"If there's any value in the equity of these companies, most of them wouldn't be filing for Chapter 11," he said.
NewCo's next steps are up to its board of directors (see box) and the management the board hires.
IRS rules governing tax losses effectively mean NewCo will have to remain in the financial-services field. The company could buy or build an operating business — presumably a profitable one, to make use of the losses.
"It could become a bank again," Scott said. "It could be an investment company. Within the world of finance and insurance, it's going to be wide open."
The immediate focus, said equity committee attorney Edgar Sargent, will be on building a company that's successful on its own — perhaps by buying a small business, growing it for a few years, then seeking outside financing to pursue bigger deals.
However, the tax losses likely will loom large in NewCo's longer-term plans — if for no other reason than that they're potentially so valuable.
"That is a very attractive corporation for any profitable bank or other company in a related business," said Scott Schumacher, a professor of tax law at the University of Washington Law School. "I wouldn't be surprised if they got acquired."
But that's not likely to happen for a while.
For one thing, federal law generally prohibits a company from using tax losses if it changes ownership within two years of a previous ownership change. The losses have to be used by the entity that generated them in the first place, and the company has to be engaged in broadly the same line of business that led to the losses.
The IRS frowns on companies that exist solely to preserve their tax losses and shop them around, Schumacher said, and it can disallow the losses if it decides the "primary purpose" of an acquisition was to evade or avoid income tax.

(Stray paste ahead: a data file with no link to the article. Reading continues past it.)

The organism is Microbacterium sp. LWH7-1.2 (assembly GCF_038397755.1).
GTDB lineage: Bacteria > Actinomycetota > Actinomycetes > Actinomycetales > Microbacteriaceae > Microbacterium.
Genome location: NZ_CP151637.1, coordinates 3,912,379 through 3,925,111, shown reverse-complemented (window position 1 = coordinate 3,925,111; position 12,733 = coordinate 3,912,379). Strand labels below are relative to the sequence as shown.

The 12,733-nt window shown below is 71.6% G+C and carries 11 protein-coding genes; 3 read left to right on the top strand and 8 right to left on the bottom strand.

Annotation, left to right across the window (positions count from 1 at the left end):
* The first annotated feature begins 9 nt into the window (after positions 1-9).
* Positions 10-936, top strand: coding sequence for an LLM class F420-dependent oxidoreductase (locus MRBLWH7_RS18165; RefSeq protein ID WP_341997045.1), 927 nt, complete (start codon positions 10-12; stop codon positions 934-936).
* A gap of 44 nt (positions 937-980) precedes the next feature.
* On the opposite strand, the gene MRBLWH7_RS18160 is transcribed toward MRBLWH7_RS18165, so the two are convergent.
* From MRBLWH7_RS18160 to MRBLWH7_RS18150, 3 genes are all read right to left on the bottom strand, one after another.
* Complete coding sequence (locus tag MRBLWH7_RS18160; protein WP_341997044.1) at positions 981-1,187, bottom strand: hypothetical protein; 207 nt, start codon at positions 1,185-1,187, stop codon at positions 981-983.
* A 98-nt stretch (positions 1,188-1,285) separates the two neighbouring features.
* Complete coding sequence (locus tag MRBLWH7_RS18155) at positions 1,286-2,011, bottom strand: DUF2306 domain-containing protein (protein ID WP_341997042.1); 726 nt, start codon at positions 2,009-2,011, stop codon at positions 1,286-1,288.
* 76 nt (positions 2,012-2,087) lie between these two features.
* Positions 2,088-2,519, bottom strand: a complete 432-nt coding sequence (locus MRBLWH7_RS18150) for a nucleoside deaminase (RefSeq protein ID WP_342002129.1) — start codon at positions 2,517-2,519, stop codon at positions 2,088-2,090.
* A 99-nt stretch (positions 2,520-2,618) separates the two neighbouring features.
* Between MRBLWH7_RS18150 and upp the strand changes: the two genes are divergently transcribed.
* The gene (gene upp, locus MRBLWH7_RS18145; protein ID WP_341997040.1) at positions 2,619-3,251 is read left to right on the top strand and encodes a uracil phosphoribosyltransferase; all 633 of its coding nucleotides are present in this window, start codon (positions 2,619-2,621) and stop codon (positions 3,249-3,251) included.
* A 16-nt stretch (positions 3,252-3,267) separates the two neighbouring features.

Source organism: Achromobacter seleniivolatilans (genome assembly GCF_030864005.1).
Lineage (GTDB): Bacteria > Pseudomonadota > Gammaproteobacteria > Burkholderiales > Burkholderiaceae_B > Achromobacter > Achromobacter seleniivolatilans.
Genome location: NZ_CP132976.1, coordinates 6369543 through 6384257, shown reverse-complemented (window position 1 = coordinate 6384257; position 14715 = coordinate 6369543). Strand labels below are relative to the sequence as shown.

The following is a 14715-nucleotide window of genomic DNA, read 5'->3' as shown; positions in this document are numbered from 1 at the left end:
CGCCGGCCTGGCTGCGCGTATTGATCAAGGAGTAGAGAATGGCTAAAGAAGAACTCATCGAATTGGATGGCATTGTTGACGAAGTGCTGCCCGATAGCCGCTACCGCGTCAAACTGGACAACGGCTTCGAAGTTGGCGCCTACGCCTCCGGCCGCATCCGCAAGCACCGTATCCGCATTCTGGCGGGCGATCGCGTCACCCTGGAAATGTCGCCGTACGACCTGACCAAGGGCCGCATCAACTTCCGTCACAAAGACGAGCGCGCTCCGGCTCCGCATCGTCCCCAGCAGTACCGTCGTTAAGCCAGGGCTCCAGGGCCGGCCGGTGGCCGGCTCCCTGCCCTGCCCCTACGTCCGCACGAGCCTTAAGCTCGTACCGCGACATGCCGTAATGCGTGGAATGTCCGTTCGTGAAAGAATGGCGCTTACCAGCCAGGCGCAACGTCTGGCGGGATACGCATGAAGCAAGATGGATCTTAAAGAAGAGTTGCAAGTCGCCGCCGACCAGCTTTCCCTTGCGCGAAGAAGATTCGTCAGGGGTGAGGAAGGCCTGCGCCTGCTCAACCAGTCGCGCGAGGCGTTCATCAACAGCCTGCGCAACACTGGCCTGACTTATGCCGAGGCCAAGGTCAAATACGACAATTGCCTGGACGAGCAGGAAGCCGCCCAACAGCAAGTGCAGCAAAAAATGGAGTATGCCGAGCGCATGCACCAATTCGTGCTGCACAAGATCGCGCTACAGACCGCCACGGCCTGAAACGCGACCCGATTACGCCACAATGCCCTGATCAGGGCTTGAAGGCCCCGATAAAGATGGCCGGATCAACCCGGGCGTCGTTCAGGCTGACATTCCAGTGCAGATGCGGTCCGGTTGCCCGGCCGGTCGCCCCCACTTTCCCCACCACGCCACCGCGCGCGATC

"The Service is concerned about 3M or Boeing or GE buying the (tax losses) from someone wholly unrelated and using them to offset profits," he said.
That doesn't mean NewCo couldn't, at some point in the future, strike a deal with a larger, profitable company. But any such transaction would have to be structured very carefully to stay within IRS rules.
Mikels said similar deals have succeeded in the past, and the WaMu plan appears to be on the right track.
"It's certainly a creative approach to maximizing value and trying to create some recovery for people," he said. "They don't seem to be leaving anything on the table."
One more uncertainty: NewCo's name. JPMorgan Chase may own rights to the "Washington Mutual" and "WaMu" names (the company declined to comment), and in any case the new company might want a fresh identity to go with its fresh start.
But Scott, for his part, hopes the old identity can live on in some form.
"Personally, I'd love to see something Washington Mutual-ish," he said. "I don't think the name is tainted — at least, as long as they don't get into mortgages."
Drew DeSilver: 206-464-3145 or email@example.com